Have your blood pressure checked annually (unless your doctor recommends more frequently). This can detect high blood pressure or hypertension — factors that increase your risk for heart attack, stroke and other serious health problems.
For women ages 20 and older, monthly self-exams are recommended in addition to annual clinical exams. If you are high risk, i.e. your mother or sister has had breast cancer or you have a history of breast cancer or a mutation of one of the breast cancer genes, your physician may recommend a mammogram.
Have your cholesterol checked annually, especially if you have a family history of heart disease. A cholesterol screening will measure the amount of cholesterol and triglycerides in your blood. It is recommended that you fast for 12 hours prior to the screening.
Colon and Rectal Cancer
There are several screening options for colon and rectal cancer. The best screening option should be determined by you and your doctor. For those with a family history of colon and rectal cancer (or if you have had a personal history of polyps or an inflammatory bowel disease), your doctor may recommend a colonoscopy or a flexible sigmoidoscopy starting at age 50.
Typically, colonoscopies are administered every ten years unless problems develop. Flexible sigmoidoscopies are generally performed every five years between colonoscopy procedures. These screenings are used to detect cancer and precancerous growths in the colon and rectum.
Dental checkups are recommended every six months. Not only does it promote oral health, but your dentist can detect oral cancer and spot the early signs of heart disease.
A routine eye exam is recommended every two to ten years. Eye exams are recommended more frequently if you notice a change in your vision and annually if you already wear glasses or contacts.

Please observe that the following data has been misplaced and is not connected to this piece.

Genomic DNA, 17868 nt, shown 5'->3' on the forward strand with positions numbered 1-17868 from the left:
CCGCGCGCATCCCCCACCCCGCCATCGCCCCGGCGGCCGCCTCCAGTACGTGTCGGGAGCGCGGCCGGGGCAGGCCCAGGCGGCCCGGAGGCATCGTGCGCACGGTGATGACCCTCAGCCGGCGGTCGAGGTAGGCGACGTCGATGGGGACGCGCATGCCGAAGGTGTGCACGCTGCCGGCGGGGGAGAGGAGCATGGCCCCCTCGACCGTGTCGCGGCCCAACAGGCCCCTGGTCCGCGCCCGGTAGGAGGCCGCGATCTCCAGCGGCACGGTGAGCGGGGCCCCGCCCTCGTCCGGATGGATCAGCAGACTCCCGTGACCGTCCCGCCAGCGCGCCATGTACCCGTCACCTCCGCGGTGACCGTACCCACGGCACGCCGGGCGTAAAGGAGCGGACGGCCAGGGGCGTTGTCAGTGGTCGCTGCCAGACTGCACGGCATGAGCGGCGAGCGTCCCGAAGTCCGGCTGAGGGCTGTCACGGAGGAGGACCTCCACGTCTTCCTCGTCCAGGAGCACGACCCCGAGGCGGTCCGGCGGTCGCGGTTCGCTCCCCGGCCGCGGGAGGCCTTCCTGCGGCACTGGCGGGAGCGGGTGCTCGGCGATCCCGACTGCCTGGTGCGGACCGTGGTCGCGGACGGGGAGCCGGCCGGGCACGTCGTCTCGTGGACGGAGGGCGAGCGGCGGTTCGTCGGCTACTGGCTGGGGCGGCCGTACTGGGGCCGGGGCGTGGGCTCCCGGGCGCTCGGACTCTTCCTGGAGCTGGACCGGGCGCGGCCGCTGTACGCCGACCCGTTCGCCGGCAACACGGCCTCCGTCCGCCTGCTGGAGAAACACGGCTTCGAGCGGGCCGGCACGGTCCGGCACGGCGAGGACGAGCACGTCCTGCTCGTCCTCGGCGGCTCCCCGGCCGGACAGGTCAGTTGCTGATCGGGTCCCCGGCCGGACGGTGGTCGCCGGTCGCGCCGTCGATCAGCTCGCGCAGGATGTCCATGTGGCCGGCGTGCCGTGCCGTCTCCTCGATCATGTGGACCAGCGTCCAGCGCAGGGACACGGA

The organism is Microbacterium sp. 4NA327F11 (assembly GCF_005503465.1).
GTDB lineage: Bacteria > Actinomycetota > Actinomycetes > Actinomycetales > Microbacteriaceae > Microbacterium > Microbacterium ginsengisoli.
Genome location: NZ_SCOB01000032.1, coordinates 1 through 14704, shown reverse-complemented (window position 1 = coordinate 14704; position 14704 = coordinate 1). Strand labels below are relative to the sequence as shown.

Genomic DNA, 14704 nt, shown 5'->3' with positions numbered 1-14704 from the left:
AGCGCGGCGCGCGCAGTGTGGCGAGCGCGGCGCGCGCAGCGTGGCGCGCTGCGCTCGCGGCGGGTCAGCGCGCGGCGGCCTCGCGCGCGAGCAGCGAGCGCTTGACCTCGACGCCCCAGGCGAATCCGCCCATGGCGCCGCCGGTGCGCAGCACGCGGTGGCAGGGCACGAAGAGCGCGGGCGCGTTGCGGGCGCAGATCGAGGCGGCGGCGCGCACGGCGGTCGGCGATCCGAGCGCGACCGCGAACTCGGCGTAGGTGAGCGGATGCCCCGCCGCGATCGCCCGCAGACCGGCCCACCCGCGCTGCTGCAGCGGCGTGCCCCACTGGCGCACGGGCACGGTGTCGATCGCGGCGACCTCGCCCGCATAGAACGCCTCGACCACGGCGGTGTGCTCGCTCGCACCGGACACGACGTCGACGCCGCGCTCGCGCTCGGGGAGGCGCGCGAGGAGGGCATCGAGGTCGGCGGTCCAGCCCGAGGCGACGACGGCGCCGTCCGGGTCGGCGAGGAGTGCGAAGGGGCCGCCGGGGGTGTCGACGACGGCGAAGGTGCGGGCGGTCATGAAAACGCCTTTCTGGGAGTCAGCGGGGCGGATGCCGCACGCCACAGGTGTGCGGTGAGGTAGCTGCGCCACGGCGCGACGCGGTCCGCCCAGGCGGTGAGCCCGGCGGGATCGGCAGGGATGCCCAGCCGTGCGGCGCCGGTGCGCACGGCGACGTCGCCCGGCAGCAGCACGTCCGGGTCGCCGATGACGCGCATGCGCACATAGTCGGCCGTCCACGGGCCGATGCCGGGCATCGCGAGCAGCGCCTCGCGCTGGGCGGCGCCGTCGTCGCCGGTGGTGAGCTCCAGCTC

A high blood sugar level can be a sign of diabetes. A fasting blood glucose (sugar) screening can indicate your risk for diabetes. Other health factors can lead to an increased risk for diabetes as well. Health risks such as high cholesterol, high blood pressure, obesity and a family history can increase your risk for diabetes.
Recommended annually for women, a Pap smear will check for cancerous cells in the cervix. During the exam your doctor will check your ovaries and abdomen for masses or suspicious changes from the previous year.
For men, an annual prostate exam is recommended starting at age 50 (or earlier if you have a family history) and should include both the Prostate-Specific Antigen test (PSA) and Digital Rectal Exam (DRE). The PSA is a blood test that detects elevated levels of prostate cancer cells. The DRE is a physical exam that allows your doctor to check for changes in the prostate gland.
Have your weight, height and Body Mass Index (BMI) checked annually. Checking your weight once a month or once a week is a good idea at home, but remember to always check it at the same time for consistency. If you notice a change of ten or more pounds either way, contact your doctor for an appointment.